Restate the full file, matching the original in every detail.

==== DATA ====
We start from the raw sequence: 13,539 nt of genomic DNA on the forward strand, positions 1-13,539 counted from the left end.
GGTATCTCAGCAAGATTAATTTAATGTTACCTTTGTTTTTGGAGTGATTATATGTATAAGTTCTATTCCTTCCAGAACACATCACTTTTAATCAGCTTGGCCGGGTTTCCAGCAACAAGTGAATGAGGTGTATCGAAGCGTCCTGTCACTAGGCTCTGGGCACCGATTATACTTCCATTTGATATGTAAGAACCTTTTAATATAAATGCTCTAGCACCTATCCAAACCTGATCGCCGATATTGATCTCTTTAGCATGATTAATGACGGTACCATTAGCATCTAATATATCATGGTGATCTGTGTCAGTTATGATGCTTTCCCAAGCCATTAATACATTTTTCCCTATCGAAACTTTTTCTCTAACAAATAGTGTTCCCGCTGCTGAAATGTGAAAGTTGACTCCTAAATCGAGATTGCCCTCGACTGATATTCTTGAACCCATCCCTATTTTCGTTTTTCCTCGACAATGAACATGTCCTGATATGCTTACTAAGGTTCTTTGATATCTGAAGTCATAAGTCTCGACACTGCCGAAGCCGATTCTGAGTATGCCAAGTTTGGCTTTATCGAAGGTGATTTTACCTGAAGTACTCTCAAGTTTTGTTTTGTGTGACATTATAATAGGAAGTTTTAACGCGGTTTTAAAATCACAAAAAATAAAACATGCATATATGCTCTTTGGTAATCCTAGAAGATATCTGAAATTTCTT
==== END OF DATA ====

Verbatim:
We start from the raw sequence: 13,539 nt of genomic DNA on the forward strand, positions 1-13,539 counted from the left end.
GGTATCTCAGCAAGATTAATTTAATGTTACCTTTGTTTTTGGAGTGATTATATGTATAAGTTCTATTCCTTCCAGAACACATCACTTTTAATCAGCTTGGCCGGGTTTCCAGCAACAAGTGAATGAGGTGTATCGAAGCGTCCTGTCACTAGGCTCTGGGCACCGATTATACTTCCATTTGATATGTAAGAACCTTTTAATATAAATGCTCTAGCACCTATCCAAACCTGATCGCCGATATTGATCTCTTTAGCATGATTAATGACGGTACCATTAGCATCTAATATATCATGGTGATCTGTGTCAGTTATGATGCTTTCCCAAGCCATTAATACATTTTTCCCTATCGAAACTTTTTCTCTAACAAATAGTGTTCCCGCTGCTGAAATGTGAAAGTTGACTCCTAAATCGAGATTGCCCTCGACTGATATTCTTGAACCCATCCCTATTTTCGTTTTTCCTCGACAATGAACATGTCCTGATATGCTTACTAAGGTTCTTTGATATCTGAAGTCATAAGTCTCGACACTGCCGAAGCCGATTCTGAGTATGCCAAGTTTGGCTTTATCGAAGGTGATTTTACCTGAAGTACTCTCAAGTTTTGTTTTGTGTGACATTATAATAGGAAGTTTTAACGCGGTTTTAAAATCACAAAAAATAAAACATGCATATATGCTCTTTGGTAATCCTAGAAGATATCTGAAATTTCTT